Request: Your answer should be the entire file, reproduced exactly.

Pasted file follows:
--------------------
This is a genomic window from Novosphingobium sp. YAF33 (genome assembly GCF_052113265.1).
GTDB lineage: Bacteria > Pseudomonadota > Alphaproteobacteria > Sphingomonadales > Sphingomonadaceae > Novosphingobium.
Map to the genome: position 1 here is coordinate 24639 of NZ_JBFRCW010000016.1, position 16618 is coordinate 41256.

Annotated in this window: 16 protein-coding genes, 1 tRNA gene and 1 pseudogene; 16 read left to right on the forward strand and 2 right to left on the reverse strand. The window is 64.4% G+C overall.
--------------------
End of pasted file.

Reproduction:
This is a genomic window from Novosphingobium sp. YAF33 (genome assembly GCF_052113265.1).
GTDB lineage: Bacteria > Pseudomonadota > Alphaproteobacteria > Sphingomonadales > Sphingomonadaceae > Novosphingobium.
Map to the genome: position 1 here is coordinate 24639 of NZ_JBFRCW010000016.1, position 16618 is coordinate 41256.

Annotated in this window: 16 protein-coding genes, 1 tRNA gene and 1 pseudogene; 16 read left to right on the forward strand and 2 right to left on the reverse strand. The window is 64.4% G+C overall.